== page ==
Friday, April 8, 2011

'A straight way lay westward, now it is bent' - Fatal Curiosity

“There cannot be any ‘story’ without a fall – all stories are ultimately about the fall – at least not for human minds as we know them and have them” (Letters p147).
             When thinking about Wednesday’s class and the readings for it, I found myself continually coming back to one trend that seemed to haunt all that we had touched on and much of what we didn’t get to: the idea of incompleteness. The unfinished dreams and discussions of Alboin and Audoin, Ramer’s difficulty remembering and holding on to aspects of his dreams, the breaking of peoples and languages in Splintered Light, the ambiguity and individuality of taste, our class’ difficulty in finding the exact words needed to communicate our ideas…it left me wondering what the source of all these tantalizingly partial circumstances could be. Originally, I considered what Tolkien said about the Fall and how it drives stories. However, the general idea of losing something in a fall doesn’t seem enough somehow. If one looks even deeper, one can the see engine behind many of the most famous literary falls of all time, including Tolkien’s: an intrinsic desire to understand the world as we perceive it. This wish guides a good portion of our thought and actions, and often times, it not being wholly fulfilled is the cause of the many falls one sees in stories and literature. It becomes a vicious cycle, for every time one falls, one distances oneself even more from the concept one was trying to comprehend and the desire to regain what was lost often leads to another fall. One sees this in the history of Middle Earth over and over again. As near as I can tell, our relationship (and those of Tolkien’s characters in his various works) to dreams, languages, and the idea of taste we discussed in class all stem at least in part from this conflict.
            Dreams are extremely powerful experiences for most human beings. Emotions felt oftentimes are even more raw than in waking life because it’s possible to have no barrier or warning between these feelings and the dreamer. A pretty clear case of this is Ramer, who claims that when he experiences true fear in a dream, his mind is so scared it actually erases his memory of the particular part of his dream that terrified him so badly (HME9 197). Despite the intense emotion one often experiences, the meaning of dreams is often obscure at best. Tolkien plays with this idea in Lorien with Galadriel’s Mirror. She cautions Frodo and Sam before they look that the dream-like visions in the mirror may never have happened, and often “For it shows things that were, and things that are, and things that yet may be. But which it is that he sees, even the wisest cannot always tell” (Book II Chapter 7). Perhaps the distance Galadriel and her people put between themselves and Valinor has resulted created the uncertainty in her art. And yet, on some level, the incompleteness of dreams combined with our desire to understand things somehow makes dreams all the more intoxicating and legitimate sometimes more than the rationally explained. After all, in spite of the Lady’s warning, Sam is greatly affected by his vision of the Shire, and immediately considers abandoning the quest and running home to try and set things straight. Also, in The Lost Road, the mystery of Alboin’s dreams came to affect him both asleep and awake: “‘I am sure I will dream tonight; and it is so exciting…[the language in his dreams] comes, and I simply can’t let it slip when it does…’”  and “‘Confound you, dreams!’…‘Lay off and let me do a little patient work…’” (The Lost Road and Other Writings 46). The power of half-realized things even provided the ground for Melkor’s trickery of the Elves. The frustration of not understanding their situation was like a match to the miscommunication of the Valar (for example, the coming of Men and their fate to eventually overshadow the Elves).Thus, half-dreamed things led to a rebellion that resulted in destruction, kinslaying, banishment, and much grief.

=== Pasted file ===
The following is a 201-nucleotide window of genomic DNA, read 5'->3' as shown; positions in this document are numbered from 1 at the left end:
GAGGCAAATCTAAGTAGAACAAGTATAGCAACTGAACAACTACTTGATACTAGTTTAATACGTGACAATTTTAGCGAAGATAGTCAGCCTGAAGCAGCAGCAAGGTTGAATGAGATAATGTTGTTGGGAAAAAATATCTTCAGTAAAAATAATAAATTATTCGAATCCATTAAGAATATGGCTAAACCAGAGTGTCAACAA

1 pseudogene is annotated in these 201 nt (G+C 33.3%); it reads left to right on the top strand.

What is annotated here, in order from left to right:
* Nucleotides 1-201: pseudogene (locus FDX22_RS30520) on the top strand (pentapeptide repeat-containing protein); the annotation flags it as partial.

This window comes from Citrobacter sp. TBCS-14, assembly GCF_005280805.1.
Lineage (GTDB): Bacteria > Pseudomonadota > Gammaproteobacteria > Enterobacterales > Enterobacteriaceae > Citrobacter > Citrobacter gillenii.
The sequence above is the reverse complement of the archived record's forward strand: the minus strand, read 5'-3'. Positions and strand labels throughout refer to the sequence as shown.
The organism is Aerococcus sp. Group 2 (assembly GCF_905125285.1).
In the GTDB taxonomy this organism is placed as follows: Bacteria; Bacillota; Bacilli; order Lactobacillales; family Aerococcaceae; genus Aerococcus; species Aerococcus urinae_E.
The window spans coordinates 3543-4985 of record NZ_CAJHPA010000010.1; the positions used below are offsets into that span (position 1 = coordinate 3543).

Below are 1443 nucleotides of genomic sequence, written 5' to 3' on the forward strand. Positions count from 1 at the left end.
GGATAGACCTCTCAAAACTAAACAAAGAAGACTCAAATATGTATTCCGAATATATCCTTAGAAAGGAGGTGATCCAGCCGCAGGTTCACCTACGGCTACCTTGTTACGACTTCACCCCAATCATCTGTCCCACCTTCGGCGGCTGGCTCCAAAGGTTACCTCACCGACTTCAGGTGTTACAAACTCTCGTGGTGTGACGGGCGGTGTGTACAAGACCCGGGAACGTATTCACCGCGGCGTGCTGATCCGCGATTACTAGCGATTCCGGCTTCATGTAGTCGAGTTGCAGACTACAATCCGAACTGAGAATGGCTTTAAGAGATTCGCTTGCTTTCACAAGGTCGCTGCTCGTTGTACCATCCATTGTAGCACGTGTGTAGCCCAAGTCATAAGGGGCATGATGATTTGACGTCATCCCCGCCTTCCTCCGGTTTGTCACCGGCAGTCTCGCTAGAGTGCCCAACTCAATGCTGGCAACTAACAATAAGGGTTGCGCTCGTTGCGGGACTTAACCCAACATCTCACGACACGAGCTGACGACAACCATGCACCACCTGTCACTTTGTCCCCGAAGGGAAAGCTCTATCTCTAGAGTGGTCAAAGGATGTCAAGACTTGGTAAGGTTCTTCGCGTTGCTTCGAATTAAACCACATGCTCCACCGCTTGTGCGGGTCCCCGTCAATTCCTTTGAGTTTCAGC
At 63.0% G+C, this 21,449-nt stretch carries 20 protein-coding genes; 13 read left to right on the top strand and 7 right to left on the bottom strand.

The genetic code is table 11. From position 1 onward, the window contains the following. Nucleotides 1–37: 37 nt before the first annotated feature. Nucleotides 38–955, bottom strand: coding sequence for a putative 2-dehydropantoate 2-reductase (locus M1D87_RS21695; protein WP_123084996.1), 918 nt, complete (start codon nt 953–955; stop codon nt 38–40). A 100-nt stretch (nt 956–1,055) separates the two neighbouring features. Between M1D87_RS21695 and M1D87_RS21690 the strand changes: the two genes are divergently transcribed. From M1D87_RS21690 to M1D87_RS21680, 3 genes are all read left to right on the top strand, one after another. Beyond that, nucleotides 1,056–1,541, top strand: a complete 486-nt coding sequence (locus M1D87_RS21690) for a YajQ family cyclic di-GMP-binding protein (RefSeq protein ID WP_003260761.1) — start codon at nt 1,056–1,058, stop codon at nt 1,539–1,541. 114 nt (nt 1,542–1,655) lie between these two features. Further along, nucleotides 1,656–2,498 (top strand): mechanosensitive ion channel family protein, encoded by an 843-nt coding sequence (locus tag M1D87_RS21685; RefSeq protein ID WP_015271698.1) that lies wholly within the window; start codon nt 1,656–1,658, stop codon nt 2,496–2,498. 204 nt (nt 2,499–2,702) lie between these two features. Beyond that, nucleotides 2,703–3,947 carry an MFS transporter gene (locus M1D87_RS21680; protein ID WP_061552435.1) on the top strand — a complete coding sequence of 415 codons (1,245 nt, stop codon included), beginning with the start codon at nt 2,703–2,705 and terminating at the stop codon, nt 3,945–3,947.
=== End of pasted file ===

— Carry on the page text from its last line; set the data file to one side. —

Language, on the other hand, has a slightly more direct connection to these ideas a desire to understanding and resulting falls in Tolkien’s world. It is a powerful tool of relating ideas and emotions to others, in addition to sub-creation. However, not only does it bring about joy and conflict, but it also results from the strife of separation. In Tolkien’s universe, we see an outcropping of various languages as the Elves divide themselves into sub-groups through events like the Fall of the Noldor in the Silmarillion, etc.  When the Valar intially summon the newly-awakened Elves to live with them in Valinor, it incites some of the first discord among them, resulting in the formation of two large groups (both of whom will eventually break down into even smaller groups), Tareldar and Avari, whose languages, Quenya and Sindarian, develop separately. The group who went into the West sought protection and a greater understanding of their world through seeing the Trees and meeting and learning from the Valar. This action will eventually lead to even further splitting from their kindred and the birth of even more languages, particularly as Men come into the picture.